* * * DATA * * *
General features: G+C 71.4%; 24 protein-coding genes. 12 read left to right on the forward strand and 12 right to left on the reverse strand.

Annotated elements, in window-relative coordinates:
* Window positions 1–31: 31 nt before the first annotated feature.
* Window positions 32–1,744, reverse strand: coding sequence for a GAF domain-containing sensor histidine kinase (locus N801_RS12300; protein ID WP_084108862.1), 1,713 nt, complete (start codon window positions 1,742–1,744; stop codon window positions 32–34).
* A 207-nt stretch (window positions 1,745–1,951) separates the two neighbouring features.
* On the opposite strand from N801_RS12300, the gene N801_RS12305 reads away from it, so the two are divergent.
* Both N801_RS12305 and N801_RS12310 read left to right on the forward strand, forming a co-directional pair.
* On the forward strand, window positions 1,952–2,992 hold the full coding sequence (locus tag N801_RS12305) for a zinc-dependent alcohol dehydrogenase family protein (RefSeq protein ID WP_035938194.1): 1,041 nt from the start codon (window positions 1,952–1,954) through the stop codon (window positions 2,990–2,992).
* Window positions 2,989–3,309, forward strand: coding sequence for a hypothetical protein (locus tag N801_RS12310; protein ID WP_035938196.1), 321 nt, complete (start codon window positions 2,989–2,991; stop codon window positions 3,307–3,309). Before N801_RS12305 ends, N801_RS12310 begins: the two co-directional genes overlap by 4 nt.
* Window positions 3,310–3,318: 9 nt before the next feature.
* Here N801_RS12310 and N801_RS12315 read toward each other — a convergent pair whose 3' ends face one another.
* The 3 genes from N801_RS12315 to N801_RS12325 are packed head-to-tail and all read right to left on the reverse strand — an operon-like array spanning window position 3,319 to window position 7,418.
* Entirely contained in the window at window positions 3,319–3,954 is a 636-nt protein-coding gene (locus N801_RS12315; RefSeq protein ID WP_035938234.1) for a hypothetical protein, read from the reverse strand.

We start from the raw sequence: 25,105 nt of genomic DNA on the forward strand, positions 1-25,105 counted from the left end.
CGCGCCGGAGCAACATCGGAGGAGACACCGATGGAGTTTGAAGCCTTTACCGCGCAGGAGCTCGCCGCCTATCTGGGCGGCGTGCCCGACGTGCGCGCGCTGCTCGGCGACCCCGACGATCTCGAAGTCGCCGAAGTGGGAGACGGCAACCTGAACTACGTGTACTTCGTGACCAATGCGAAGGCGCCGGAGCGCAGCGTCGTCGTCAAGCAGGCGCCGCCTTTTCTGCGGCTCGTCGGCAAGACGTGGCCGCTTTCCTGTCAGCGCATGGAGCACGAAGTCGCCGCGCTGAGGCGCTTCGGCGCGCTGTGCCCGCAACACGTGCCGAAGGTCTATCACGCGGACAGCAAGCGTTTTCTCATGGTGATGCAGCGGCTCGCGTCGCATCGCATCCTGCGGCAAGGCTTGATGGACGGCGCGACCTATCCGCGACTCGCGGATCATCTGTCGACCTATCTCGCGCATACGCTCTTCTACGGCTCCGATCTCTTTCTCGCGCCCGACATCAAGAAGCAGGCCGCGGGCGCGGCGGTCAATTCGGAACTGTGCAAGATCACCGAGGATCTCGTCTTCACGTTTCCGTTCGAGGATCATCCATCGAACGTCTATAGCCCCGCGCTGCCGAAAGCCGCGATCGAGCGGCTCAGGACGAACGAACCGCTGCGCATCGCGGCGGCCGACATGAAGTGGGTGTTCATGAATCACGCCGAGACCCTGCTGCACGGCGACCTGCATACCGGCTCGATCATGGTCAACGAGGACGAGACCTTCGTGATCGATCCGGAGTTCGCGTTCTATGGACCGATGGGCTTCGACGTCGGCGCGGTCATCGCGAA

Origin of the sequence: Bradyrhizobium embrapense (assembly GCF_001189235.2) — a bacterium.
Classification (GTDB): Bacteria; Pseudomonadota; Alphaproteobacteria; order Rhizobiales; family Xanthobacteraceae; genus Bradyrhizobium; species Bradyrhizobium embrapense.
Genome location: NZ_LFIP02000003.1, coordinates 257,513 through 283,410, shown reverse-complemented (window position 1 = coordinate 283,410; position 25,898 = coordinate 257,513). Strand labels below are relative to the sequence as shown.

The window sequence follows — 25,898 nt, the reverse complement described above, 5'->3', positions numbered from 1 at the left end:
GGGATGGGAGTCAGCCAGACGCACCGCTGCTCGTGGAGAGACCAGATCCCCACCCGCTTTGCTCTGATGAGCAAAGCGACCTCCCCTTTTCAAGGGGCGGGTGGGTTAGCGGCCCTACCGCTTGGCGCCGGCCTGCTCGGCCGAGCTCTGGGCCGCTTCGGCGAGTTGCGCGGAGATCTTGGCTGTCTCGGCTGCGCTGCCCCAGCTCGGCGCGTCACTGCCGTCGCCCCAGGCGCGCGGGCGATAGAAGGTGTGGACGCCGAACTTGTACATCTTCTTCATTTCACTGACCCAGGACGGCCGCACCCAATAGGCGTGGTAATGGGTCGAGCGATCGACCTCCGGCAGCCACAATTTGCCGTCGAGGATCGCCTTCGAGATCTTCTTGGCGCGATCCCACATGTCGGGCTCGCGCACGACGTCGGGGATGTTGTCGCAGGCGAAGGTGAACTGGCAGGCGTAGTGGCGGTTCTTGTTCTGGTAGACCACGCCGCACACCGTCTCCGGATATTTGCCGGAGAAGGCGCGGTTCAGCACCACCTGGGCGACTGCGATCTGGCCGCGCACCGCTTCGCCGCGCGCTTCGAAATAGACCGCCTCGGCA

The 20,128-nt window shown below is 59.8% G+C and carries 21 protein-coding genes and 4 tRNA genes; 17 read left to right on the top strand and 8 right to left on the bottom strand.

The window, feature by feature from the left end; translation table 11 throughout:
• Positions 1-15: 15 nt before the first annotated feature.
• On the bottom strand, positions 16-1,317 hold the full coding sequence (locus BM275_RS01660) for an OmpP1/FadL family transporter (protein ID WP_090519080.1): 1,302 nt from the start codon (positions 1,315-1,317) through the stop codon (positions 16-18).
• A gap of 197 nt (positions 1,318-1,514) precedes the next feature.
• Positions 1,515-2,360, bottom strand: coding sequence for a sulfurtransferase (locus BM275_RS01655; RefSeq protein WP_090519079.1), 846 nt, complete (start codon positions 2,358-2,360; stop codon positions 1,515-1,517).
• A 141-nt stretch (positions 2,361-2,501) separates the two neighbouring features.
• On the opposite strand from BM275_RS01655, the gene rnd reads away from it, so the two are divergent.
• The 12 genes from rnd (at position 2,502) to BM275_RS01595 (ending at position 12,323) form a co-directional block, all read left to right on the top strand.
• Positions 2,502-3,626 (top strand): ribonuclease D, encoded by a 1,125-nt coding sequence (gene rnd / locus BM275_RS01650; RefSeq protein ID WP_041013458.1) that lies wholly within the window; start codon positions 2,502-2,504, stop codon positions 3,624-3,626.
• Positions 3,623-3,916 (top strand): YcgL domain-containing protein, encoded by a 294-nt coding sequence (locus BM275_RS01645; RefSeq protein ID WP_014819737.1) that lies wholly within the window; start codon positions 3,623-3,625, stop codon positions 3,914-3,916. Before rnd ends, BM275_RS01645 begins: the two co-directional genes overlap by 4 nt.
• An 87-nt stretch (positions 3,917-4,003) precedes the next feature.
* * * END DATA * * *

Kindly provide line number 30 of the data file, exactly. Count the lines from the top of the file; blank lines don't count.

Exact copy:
• Positions 2,502-3,626 (top strand): ribonuclease D, encoded by a 1,125-nt coding sequence (gene rnd / locus BM275_RS01650; RefSeq protein ID WP_041013458.1) that lies wholly within the window; start codon positions 2,502-2,504, stop codon positions 3,624-3,626.